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Dealing with Grief and Tragedy - Part 1

Updated on April 5, 2012

Bad News

I was woken from deep sleep by the ringing of the telephone. Instantly I knew it could not be good news. No-one in our family phones after nine at night and it was close to one in the morning. I raced for the phone, my heart pounding and dreading what I might hear from the other end of the line. It was my Mum and she was the bearer of bad news. My brother and his family (his wife and two children) had been in a car accident. In an instant my life was different and some things could never be the same again. My brother and his wife were building their dream home and they had driven out to the property in the early evening to have a look at the progress. On their way home they were hit head-on by a drunk driver. My beautiful sister-in-law was killed instantly and the others were left in critical condition. We were told to prepare for the worst - that they might not make it through the night. I spent the rest of the night in turmoil - moving from crying to shock to praying fervently for God to give them another chance at life. I prayed most of all for my little niece who was three years old. She was on life support but I firmly believed that God could do a miracle and revive her. It was three days before Christmas and Christmas would never hold the same family memories ever again for their family. I went to church the next morning, and as we were the pastors of this church, I felt I had to be strong and set an example of victory in grief (this sounds so ridiculous to me now as I type it, but that was how I was processing then). So I danced during worship, hoping that my demonstration of faith would maybe unleash something to change their circumstances.

When I got home I received another call from my Mum. There was no progress in Katie's condition and they were going to turn off the life support and let her be with her mum. This news came as a complete blow to me - I had so much faith for God to save her - I admit that I was angry deep down inside and yet I swept my feelings under the carpet once more. I had to make an effort for my own family as it was Christmas and my kids were so excited about it. We lived a twenty hour car journey from my family and they had instructed me to stay home until arrangements were made and we had more news. This was wise but very frustrating as I felt completely powerless.

I later heard how my brother, who had a smashed face, jaw, leg and shoulder was wheeled into her room to be with her at the end. He was now conscious but in severe pain, his face swollen beyond recognition. He apparently spoke to her and stroked her telling her how much he loved her and then he held her as best he could while they switched off the machines. He stayed with her till she was gone. Now he had not only lost his wife who he adored but his little girl too. Fortunately his son would make it but it would be a long road to recovery as his one leg had been severely scarred and damaged.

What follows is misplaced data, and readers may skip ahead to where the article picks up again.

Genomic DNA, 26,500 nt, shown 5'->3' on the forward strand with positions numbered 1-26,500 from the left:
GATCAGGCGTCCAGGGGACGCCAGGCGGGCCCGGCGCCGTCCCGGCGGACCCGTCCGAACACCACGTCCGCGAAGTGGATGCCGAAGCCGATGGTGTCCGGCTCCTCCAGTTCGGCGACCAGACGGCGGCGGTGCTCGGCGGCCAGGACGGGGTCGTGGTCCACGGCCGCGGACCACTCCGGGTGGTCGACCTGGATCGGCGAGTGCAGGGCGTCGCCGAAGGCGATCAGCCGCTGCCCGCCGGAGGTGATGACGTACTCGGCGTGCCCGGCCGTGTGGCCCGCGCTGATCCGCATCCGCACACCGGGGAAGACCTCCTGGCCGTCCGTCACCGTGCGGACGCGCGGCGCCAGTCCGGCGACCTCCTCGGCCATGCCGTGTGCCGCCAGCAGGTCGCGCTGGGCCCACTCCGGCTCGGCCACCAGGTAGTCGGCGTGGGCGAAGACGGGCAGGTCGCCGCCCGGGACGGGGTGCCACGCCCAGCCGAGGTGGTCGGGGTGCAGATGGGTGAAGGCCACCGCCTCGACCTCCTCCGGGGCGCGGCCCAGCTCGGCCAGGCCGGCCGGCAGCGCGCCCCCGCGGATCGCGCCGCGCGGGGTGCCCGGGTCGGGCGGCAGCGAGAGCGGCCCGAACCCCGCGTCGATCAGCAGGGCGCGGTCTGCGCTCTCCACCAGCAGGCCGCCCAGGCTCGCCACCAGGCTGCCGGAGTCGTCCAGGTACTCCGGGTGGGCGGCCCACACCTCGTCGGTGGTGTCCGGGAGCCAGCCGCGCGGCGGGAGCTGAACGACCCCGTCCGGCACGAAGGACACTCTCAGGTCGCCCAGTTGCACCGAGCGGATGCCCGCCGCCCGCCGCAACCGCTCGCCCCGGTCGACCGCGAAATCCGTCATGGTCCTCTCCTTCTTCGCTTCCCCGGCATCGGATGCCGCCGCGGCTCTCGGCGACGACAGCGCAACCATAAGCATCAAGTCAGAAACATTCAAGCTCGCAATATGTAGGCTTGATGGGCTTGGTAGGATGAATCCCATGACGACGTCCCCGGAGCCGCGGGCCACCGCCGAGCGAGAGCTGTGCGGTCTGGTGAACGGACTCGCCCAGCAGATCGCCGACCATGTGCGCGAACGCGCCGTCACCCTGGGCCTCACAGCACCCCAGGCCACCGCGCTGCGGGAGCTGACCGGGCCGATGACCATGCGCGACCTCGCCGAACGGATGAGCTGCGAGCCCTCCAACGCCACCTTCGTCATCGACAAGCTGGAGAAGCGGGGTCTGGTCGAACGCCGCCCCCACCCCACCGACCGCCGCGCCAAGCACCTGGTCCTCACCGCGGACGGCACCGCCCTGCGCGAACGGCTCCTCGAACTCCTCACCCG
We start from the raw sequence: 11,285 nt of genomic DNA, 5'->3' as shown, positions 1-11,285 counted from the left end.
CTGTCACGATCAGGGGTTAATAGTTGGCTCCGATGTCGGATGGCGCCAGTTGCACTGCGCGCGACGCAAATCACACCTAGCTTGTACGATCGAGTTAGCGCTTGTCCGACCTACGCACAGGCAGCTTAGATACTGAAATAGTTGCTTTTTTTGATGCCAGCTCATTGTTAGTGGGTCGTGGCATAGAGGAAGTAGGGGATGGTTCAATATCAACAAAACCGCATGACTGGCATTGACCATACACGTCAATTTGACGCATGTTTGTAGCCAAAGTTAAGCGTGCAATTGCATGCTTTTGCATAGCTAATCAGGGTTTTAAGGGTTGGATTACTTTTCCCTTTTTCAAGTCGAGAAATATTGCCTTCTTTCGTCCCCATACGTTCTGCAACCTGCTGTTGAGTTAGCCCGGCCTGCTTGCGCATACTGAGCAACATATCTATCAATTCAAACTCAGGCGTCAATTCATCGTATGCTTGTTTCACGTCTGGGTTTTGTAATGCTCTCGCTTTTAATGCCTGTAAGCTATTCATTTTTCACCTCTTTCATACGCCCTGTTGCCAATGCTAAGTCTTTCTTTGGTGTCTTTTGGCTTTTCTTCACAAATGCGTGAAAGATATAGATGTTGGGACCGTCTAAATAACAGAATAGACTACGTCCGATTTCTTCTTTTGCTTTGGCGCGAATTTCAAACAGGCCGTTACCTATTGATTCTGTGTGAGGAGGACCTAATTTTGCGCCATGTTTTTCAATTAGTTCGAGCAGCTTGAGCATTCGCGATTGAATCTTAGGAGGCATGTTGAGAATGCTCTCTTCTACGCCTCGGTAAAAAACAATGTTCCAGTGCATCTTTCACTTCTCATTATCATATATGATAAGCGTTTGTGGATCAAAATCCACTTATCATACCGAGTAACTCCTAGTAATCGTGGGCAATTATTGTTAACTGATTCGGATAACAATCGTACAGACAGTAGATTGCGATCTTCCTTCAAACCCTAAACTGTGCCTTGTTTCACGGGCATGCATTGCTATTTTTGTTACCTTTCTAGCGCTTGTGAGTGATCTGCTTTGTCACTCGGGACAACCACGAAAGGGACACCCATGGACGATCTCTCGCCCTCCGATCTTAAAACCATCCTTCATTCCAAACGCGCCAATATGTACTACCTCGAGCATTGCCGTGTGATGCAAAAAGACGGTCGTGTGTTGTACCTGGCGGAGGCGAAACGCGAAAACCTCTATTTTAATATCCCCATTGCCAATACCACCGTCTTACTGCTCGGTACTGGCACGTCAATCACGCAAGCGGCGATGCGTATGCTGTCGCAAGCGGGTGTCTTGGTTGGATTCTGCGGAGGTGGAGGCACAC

A few days later I left my family as I flew to be with my parents. I will never forget the first time I walked into the hospital and saw my brother. I must have looked shocked even though i was mentally telling myself not to show it on my face. I had been in ministry for a few years as a pastor so one would have thought I would know how to respond and what to say - not so. When it is your own flesh and blood it is different. I felt totally at a loss for words and nothing I could say would make it right or easier so I decided to just hug him and say how sorry I was.

I have always adored my older brother - you would understand why if you met him - he is a fun guy and enjoys life to the full. He is affectionate and caring and has a very charismatic personality. Seeing him so heart-sore and broken was the hardest thing for all of us.I knew that his life would never quite be the same again.

I attended my sister-in-law and nieces' funeral and I wept buckets of tears. I kept running things over in my head of what could have been if there had been just a few changes in the scenario. What if they had left just two minutes later or earlier? What if they had not gone that night? What if.. what if... what if...? It didn't help or change things!

Dealing with Grief and Tragedy - Part 2


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    • Caro Hemingway profile image

      Caro Hemingway 6 years ago from Melbourne Australia

      Thank you SanneL

      We are all well now and everyone has fully recovered

    • SanneL profile image

      SanneL 6 years ago from Sweden

      I'm so sorry to hear of the grief you've been through. This is such a horrible and heart-breaking experience, that I don't wish anyone had to experience.

      Thank you my dear, for sharing your own tragedy here. Someone else in your situation and tragic loss may read this and know they are not alone.

      Sincerest condolences to you and your family.:)

    • Caro Hemingway profile image

      Caro Hemingway 6 years ago from Melbourne Australia

      Thanks justateacher,

      We are all good and living life to the full - everyone is well-recovered

    • justateacher profile image

      LaDena Campbell 6 years ago from Somewhere Over The Rainbow - Near Oz...

      What a horrible experience...the only thing that I can say is that maybe God knew your niece needed to be with her mother...I am glad your brother and nephew are on the road to recovery...prayers are with you and your family..